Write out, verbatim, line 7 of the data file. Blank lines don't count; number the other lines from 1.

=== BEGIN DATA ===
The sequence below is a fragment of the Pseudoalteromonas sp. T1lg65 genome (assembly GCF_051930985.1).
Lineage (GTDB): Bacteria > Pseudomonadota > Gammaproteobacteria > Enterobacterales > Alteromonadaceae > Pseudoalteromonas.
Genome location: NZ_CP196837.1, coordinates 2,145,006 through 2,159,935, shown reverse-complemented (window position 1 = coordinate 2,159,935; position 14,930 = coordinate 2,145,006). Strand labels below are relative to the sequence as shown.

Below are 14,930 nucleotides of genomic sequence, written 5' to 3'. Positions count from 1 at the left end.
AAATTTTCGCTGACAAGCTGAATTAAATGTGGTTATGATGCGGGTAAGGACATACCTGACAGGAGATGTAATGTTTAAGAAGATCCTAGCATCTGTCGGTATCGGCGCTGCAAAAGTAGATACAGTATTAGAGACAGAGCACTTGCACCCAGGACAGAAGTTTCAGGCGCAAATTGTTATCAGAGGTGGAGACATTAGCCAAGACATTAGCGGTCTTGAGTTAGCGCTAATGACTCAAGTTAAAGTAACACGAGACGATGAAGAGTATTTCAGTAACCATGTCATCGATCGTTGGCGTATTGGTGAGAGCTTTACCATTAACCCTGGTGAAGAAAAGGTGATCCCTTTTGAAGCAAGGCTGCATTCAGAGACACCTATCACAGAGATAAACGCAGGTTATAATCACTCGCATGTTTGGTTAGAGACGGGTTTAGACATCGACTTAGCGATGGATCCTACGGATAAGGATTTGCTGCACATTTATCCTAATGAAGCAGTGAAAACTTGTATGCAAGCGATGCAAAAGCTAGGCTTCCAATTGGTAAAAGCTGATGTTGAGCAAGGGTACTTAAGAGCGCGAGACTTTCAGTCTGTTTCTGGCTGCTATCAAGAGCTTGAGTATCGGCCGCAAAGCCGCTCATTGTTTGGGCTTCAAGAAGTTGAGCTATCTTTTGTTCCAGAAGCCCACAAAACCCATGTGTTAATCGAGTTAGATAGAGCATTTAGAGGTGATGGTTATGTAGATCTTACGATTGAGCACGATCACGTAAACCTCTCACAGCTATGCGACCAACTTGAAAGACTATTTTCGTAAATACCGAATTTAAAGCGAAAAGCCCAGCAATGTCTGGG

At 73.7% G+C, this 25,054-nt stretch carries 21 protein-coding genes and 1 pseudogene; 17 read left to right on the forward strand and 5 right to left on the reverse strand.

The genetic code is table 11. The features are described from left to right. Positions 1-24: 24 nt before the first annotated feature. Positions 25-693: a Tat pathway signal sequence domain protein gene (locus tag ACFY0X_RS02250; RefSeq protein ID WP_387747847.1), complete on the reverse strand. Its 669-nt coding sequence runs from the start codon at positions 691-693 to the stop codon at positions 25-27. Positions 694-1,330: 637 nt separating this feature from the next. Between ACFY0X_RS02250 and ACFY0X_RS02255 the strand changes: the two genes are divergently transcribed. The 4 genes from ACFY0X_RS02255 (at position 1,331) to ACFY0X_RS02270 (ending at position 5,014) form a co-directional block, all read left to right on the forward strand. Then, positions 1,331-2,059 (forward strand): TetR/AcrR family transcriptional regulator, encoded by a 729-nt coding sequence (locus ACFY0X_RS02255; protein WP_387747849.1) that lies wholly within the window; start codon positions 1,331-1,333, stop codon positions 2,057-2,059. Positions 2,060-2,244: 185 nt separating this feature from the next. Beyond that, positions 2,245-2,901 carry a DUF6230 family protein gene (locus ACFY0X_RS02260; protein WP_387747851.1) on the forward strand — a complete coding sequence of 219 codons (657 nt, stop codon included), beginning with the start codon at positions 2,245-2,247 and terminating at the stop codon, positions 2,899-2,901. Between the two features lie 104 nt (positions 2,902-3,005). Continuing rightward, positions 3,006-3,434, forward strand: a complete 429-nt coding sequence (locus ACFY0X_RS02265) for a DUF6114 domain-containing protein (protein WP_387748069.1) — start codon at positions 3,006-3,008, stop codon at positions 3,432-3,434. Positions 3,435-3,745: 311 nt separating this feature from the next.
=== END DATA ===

The genetic code is table 11. The features are described from left to right. Positions 1-24: 24 nt before the first annotated feature. Positions 25-693: a Tat pathway signal sequence domain protein gene (locus tag ACFY0X_RS02250; RefSeq protein ID WP_387747847.1), complete on the reverse strand. Its 669-nt coding sequence runs from the start codon at positions 691-693 to the stop codon at positions 25-27. Positions 694-1,330: 637 nt separating this feature from the next. Between ACFY0X_RS02250 and ACFY0X_RS02255 the strand changes: the two genes are divergently transcribed. The 4 genes from ACFY0X_RS02255 (at position 1,331) to ACFY0X_RS02270 (ending at position 5,014) form a co-directional block, all read left to right on the forward strand. Then, positions 1,331-2,059 (forward strand): TetR/AcrR family transcriptional regulator, encoded by a 729-nt coding sequence (locus ACFY0X_RS02255; protein WP_387747849.1) that lies wholly within the window; start codon positions 1,331-1,333, stop codon positions 2,057-2,059. Positions 2,060-2,244: 185 nt separating this feature from the next. Beyond that, positions 2,245-2,901 carry a DUF6230 family protein gene (locus ACFY0X_RS02260; protein WP_387747851.1) on the forward strand — a complete coding sequence of 219 codons (657 nt, stop codon included), beginning with the start codon at positions 2,245-2,247 and terminating at the stop codon, positions 2,899-2,901. Between the two features lie 104 nt (positions 2,902-3,005). Continuing rightward, positions 3,006-3,434, forward strand: a complete 429-nt coding sequence (locus ACFY0X_RS02265) for a DUF6114 domain-containing protein (protein WP_387748069.1) — start codon at positions 3,006-3,008, stop codon at positions 3,432-3,434. Positions 3,435-3,745: 311 nt separating this feature from the next.